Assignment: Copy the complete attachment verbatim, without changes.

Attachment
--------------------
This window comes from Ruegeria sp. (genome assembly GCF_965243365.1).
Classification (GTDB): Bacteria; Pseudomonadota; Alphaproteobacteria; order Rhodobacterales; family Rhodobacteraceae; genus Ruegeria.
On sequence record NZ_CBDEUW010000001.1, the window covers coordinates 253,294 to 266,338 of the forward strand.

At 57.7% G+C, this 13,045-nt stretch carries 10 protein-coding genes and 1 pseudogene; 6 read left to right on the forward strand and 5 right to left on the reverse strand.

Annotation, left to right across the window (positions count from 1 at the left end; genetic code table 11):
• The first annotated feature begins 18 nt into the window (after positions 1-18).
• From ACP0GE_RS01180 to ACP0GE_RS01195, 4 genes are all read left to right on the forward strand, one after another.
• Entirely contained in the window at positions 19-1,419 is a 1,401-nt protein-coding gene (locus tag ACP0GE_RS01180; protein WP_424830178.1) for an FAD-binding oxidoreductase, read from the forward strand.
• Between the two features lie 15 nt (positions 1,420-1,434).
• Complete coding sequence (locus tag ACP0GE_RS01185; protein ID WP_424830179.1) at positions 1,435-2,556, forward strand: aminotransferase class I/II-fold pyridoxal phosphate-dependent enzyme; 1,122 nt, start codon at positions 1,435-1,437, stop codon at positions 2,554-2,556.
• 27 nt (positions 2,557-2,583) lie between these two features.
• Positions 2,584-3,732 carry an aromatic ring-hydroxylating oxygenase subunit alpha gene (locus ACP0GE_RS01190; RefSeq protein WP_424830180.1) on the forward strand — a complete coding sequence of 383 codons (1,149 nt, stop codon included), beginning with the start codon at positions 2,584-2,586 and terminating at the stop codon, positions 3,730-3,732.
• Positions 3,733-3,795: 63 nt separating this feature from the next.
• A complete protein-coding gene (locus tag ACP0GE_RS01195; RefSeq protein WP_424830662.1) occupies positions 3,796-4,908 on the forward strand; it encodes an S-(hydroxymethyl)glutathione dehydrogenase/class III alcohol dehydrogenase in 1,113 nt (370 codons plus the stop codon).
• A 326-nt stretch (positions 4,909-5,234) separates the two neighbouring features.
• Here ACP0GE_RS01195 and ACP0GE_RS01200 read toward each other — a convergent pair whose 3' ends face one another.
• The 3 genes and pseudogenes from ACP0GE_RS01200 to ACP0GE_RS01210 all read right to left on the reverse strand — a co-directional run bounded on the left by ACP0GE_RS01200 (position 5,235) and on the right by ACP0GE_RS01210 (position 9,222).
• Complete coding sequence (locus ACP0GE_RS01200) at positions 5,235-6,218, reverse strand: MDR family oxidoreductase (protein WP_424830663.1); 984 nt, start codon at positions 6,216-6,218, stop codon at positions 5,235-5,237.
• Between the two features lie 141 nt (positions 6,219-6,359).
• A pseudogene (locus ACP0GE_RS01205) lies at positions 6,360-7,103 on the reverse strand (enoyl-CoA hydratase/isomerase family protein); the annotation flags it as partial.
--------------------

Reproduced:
This window comes from Ruegeria sp. (genome assembly GCF_965243365.1).
Classification (GTDB): Bacteria; Pseudomonadota; Alphaproteobacteria; order Rhodobacterales; family Rhodobacteraceae; genus Ruegeria.
On sequence record NZ_CBDEUW010000001.1, the window covers coordinates 253,294 to 266,338 of the forward strand.

At 57.7% G+C, this 13,045-nt stretch carries 10 protein-coding genes and 1 pseudogene; 6 read left to right on the forward strand and 5 right to left on the reverse strand.

Annotation, left to right across the window (positions count from 1 at the left end; genetic code table 11):
• The first annotated feature begins 18 nt into the window (after positions 1-18).
• From ACP0GE_RS01180 to ACP0GE_RS01195, 4 genes are all read left to right on the forward strand, one after another.
• Entirely contained in the window at positions 19-1,419 is a 1,401-nt protein-coding gene (locus tag ACP0GE_RS01180; protein WP_424830178.1) for an FAD-binding oxidoreductase, read from the forward strand.
• Between the two features lie 15 nt (positions 1,420-1,434).
• Complete coding sequence (locus tag ACP0GE_RS01185; protein ID WP_424830179.1) at positions 1,435-2,556, forward strand: aminotransferase class I/II-fold pyridoxal phosphate-dependent enzyme; 1,122 nt, start codon at positions 1,435-1,437, stop codon at positions 2,554-2,556.
• 27 nt (positions 2,557-2,583) lie between these two features.
• Positions 2,584-3,732 carry an aromatic ring-hydroxylating oxygenase subunit alpha gene (locus ACP0GE_RS01190; RefSeq protein WP_424830180.1) on the forward strand — a complete coding sequence of 383 codons (1,149 nt, stop codon included), beginning with the start codon at positions 2,584-2,586 and terminating at the stop codon, positions 3,730-3,732.
• Positions 3,733-3,795: 63 nt separating this feature from the next.
• A complete protein-coding gene (locus tag ACP0GE_RS01195; RefSeq protein WP_424830662.1) occupies positions 3,796-4,908 on the forward strand; it encodes an S-(hydroxymethyl)glutathione dehydrogenase/class III alcohol dehydrogenase in 1,113 nt (370 codons plus the stop codon).
• A 326-nt stretch (positions 4,909-5,234) separates the two neighbouring features.
• Here ACP0GE_RS01195 and ACP0GE_RS01200 read toward each other — a convergent pair whose 3' ends face one another.
• The 3 genes and pseudogenes from ACP0GE_RS01200 to ACP0GE_RS01210 all read right to left on the reverse strand — a co-directional run bounded on the left by ACP0GE_RS01200 (position 5,235) and on the right by ACP0GE_RS01210 (position 9,222).
• Complete coding sequence (locus ACP0GE_RS01200) at positions 5,235-6,218, reverse strand: MDR family oxidoreductase (protein WP_424830663.1); 984 nt, start codon at positions 6,216-6,218, stop codon at positions 5,235-5,237.
• Between the two features lie 141 nt (positions 6,219-6,359).
• A pseudogene (locus ACP0GE_RS01205) lies at positions 6,360-7,103 on the reverse strand (enoyl-CoA hydratase/isomerase family protein); the annotation flags it as partial.